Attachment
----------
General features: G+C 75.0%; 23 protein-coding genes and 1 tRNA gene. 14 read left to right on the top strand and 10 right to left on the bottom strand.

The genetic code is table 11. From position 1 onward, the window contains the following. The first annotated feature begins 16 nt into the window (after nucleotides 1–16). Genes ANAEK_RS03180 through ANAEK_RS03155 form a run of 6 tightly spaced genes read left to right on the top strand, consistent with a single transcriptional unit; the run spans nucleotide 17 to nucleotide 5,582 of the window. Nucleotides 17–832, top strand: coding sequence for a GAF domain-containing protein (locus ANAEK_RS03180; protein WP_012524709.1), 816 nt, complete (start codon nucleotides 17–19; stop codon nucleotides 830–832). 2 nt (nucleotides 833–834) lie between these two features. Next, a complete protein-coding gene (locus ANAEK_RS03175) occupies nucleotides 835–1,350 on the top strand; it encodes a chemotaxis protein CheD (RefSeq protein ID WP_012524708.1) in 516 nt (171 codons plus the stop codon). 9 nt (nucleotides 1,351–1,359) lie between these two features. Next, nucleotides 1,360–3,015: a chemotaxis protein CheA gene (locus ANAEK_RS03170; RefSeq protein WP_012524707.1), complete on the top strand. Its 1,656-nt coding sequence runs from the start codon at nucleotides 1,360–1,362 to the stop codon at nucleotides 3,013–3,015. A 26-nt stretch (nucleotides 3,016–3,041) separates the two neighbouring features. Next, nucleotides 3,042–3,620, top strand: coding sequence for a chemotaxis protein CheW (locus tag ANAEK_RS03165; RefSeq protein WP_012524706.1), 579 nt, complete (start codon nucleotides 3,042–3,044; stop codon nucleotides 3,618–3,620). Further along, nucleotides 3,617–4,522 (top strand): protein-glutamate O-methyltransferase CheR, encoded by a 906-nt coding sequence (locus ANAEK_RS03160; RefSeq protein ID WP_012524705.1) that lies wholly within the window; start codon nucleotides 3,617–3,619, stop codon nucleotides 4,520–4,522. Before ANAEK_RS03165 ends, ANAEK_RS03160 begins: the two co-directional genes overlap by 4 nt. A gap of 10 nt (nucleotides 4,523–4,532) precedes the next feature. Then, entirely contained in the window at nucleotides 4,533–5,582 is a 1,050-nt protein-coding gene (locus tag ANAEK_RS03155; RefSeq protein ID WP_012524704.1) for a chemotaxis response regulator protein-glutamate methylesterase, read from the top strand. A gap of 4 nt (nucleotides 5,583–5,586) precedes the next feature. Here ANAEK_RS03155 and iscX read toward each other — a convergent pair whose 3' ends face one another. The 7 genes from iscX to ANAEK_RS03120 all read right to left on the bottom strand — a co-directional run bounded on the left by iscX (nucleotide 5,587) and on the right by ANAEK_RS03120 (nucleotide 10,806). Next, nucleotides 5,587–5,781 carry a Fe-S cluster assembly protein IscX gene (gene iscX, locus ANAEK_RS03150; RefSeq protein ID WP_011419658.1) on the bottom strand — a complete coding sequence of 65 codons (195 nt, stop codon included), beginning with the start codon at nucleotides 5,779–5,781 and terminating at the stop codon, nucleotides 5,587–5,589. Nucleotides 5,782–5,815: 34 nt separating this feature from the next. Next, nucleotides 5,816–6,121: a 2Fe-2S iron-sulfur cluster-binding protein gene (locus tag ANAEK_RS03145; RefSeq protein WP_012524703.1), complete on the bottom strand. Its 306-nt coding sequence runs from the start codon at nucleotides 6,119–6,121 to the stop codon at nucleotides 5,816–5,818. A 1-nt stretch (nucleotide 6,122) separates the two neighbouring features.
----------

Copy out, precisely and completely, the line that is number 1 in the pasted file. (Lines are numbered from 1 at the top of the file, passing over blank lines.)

General features: G+C 75.0%; 23 protein-coding genes and 1 tRNA gene. 14 read left to right on the top strand and 10 right to left on the bottom strand.